Before Dawn Review

Director: Dominic Brunt

Starring: Dominic Brunt, Joanne Mitchell, Nicky Evans, Eileen O’Brien

Running Time: 82 Minutes

Certificate: 18

Synopsis: An estranged couple leave their stressful daily lives behind in an attempt to save their troubled relationship but soon find themselves under attack from the walking dead.

Real-life couple Dominic Brunt (making his directorial debut) and Joanne Mitchell (based on her own original story) are Alex and Meg, a couple trying to rekindle their relationship after a breakdown in their marriage (of which I’ll keep under wraps as it’s also pivotal to the plot). Leaving their two children, Peter and Sarah with Grandma, the two set off for a quiet weekend in the British countryside, far away from the outside world in an attempt to patch things up. Unfortunately, there is a spanner thrown into the works as Meg is attacked and bitten by a ghastly-looking individual on her morning run and returns in shock to their rented cottage. What follows is quite harrowing and heartbreaking stuff as Alex comes to realise the Meg he knew and loved, never really returned.

The script (from Mark Illis) and acting from the central duo is natural and superb (being a real-life couple certainly aids their performances) and there is a real depth in character development in the early stages to suggest there is some complexity gnawing away at their love for one another, before things eventually turn nasty. It almost feels like a Shane Meadows or Mike Leigh horror film, in which I mean that despite the initial set-up of the location or story (and not much of note going on), it’s gripping stuff and easily identifiable, which makes for compulsive viewing, as we’re hoping to learn more about their feelings and just why things have gone wrong. It’s this opening build-up that makes what is the come all the more unbearable, which is a compliment, by the way. A short appearance from SHAMELESS star Nicky Evans too, is one that lightens the tension a touch at just the right moment, before cranking it all the way up the eleven when Alex makes an impulsive life-changing decision that he may never have recovered from.

The Zombie-horror sub-genre is not one usually known for their dramatic influence, although if done right they can have their moments (scenes in SHAUN OF THE DEAD when discussing the ‘changing’ of Phillip and Shaun’s Mother spring to mind). George Romero has perhaps always been tagged as the one that brought them to public consciousness and have since evolved into a fast, feral and ferocious beast (even throughout his own groundbreaking efforts). Here, they’re as vicious as they have ever been and it’s damn frightening and unsettling to sit through, especially in such a beautiful, natural and open environment. It’s all the more remarkable considering the micro budget at their disposal, as the gore effects are some of the most simple-yet-realistic and disturbing ever seen in the recent horror genre.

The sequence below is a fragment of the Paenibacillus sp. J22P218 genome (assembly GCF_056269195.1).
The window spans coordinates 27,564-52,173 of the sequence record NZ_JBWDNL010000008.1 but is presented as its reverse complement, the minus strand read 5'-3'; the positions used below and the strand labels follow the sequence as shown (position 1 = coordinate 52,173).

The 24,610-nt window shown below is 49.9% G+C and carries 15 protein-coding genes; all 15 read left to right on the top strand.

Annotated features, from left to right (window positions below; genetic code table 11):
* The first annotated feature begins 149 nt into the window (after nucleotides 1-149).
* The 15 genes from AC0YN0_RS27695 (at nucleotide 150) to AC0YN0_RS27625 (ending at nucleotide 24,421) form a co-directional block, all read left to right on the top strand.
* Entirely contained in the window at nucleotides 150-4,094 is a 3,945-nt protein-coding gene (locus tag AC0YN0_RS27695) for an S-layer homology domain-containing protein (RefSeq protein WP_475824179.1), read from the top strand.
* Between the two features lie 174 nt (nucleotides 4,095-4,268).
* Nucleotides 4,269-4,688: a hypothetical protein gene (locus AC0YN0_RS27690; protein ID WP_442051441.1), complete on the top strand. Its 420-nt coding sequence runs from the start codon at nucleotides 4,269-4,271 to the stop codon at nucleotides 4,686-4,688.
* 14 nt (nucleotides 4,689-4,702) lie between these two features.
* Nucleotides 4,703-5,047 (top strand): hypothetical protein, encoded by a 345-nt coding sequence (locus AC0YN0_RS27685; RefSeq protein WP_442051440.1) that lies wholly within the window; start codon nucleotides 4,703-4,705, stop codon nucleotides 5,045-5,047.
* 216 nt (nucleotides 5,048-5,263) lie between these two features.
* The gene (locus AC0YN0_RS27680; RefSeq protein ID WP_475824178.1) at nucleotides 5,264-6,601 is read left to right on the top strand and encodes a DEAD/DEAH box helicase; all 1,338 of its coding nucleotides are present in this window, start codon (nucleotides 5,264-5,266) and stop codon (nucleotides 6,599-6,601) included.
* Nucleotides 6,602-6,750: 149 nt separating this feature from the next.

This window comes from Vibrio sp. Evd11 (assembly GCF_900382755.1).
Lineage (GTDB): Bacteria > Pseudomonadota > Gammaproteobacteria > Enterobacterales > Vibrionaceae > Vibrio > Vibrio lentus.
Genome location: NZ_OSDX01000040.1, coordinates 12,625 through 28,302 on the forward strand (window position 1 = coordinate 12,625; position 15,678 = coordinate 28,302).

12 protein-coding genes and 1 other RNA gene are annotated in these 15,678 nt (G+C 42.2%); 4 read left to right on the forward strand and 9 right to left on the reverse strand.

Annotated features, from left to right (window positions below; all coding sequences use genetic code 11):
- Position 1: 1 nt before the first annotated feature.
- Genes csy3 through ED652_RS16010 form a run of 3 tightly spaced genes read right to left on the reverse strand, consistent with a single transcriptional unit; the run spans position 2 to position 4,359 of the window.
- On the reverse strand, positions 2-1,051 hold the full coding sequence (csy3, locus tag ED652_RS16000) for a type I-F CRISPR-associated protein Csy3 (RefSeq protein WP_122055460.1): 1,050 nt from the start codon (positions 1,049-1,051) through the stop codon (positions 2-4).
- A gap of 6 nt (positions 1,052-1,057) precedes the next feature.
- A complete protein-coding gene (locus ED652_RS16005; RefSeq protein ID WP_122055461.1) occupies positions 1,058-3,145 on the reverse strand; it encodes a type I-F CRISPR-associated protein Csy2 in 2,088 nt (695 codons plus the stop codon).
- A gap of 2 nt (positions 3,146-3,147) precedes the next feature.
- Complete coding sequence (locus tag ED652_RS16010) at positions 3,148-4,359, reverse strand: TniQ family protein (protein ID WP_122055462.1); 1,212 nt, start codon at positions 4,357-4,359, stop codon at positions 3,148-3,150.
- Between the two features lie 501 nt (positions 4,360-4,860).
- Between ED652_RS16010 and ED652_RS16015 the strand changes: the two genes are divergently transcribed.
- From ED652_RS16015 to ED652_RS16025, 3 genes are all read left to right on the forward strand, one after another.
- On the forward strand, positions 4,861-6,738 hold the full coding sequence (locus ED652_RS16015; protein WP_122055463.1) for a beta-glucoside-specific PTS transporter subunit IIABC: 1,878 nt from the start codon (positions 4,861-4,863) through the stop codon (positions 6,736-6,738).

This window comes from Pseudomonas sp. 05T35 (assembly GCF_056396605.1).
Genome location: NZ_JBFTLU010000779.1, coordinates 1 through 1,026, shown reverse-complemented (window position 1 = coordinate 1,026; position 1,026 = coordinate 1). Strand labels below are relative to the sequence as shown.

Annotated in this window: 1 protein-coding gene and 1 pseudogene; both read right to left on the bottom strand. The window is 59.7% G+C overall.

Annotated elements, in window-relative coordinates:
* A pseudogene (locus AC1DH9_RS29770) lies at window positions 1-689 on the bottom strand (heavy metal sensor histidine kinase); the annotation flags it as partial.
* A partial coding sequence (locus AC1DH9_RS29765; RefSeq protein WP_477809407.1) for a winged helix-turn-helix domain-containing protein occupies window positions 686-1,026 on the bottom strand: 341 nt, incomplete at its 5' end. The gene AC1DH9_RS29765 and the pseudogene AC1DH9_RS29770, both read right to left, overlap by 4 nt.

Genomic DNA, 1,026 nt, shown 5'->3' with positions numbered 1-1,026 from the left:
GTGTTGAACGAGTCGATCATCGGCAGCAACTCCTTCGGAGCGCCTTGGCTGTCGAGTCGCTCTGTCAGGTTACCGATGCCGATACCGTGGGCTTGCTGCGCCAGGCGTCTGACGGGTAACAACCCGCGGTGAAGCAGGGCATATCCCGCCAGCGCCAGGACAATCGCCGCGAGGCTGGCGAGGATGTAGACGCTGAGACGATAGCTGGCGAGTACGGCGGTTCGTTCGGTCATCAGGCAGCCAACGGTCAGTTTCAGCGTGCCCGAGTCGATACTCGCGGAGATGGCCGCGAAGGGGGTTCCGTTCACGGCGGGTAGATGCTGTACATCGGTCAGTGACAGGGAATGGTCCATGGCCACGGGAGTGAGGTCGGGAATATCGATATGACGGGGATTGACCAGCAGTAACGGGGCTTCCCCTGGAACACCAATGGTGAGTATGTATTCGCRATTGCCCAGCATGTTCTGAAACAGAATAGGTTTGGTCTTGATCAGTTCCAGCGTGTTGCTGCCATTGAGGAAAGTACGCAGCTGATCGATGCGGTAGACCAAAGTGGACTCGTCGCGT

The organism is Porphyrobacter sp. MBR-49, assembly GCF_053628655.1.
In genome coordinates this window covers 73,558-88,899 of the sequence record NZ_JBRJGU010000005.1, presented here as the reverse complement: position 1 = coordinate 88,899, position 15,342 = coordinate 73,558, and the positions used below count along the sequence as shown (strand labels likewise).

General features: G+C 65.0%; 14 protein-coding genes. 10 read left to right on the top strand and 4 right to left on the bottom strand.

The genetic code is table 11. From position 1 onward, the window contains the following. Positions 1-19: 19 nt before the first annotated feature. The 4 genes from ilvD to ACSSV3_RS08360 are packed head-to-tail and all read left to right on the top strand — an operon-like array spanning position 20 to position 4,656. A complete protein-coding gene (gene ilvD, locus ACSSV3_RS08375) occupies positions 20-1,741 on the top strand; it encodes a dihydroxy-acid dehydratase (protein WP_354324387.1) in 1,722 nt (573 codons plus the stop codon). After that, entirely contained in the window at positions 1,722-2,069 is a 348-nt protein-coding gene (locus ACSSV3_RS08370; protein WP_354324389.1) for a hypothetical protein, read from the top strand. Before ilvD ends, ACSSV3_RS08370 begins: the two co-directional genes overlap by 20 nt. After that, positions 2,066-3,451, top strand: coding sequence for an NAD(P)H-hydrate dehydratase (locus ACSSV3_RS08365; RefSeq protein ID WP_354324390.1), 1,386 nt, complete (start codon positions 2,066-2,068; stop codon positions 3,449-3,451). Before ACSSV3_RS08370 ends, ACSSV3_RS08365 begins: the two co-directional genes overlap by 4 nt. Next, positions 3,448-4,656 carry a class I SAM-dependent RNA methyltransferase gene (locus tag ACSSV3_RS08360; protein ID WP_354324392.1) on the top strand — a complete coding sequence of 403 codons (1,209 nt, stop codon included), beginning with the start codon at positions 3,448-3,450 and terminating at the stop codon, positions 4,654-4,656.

BEFORE DAWN really is an uncomfortable watch and it’s one that will stay with you well after the closing credits (which also hold a lingering, chilling shot). Still, without the careful consideration to the key grounded sensitivity and emotional baggage it may have lacked that powerful absorbing punch, (or should that be bite), which really is tragically-affecting. The stunning music soundtrack (sampled in the trailer below) is truly outstanding, atmospheric and strikes an unbelievable balance of beauty with the alarming sense of threat that speaks volumes of the overall conclusion.

I have to concede to being totally blown away by the most gut-wrentching modern zombie flick in years, which in my view deserves to be seen by as wide an audience as possible. An unforgettable and jaw-dropping shocker!

 BEFORE DAWN opens on a limited UK run this Friday 22nd February.

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Craig is leading the charge as our north east correspondent, proving that it’s so ‘grim up north’ that losing yourself in a world of film is a foregone prerequisite. He has been studying the best (and often worst) of both classic and modern cinema at the University of Life for as long as he can remember. Craig’s favorite films include THE SHAWSHANK REDEMPTION, JFK, GOODFELLAS, SCARFACE, and most of John Carpenter’s early work, particularly THE THING and HALLOWEEN.

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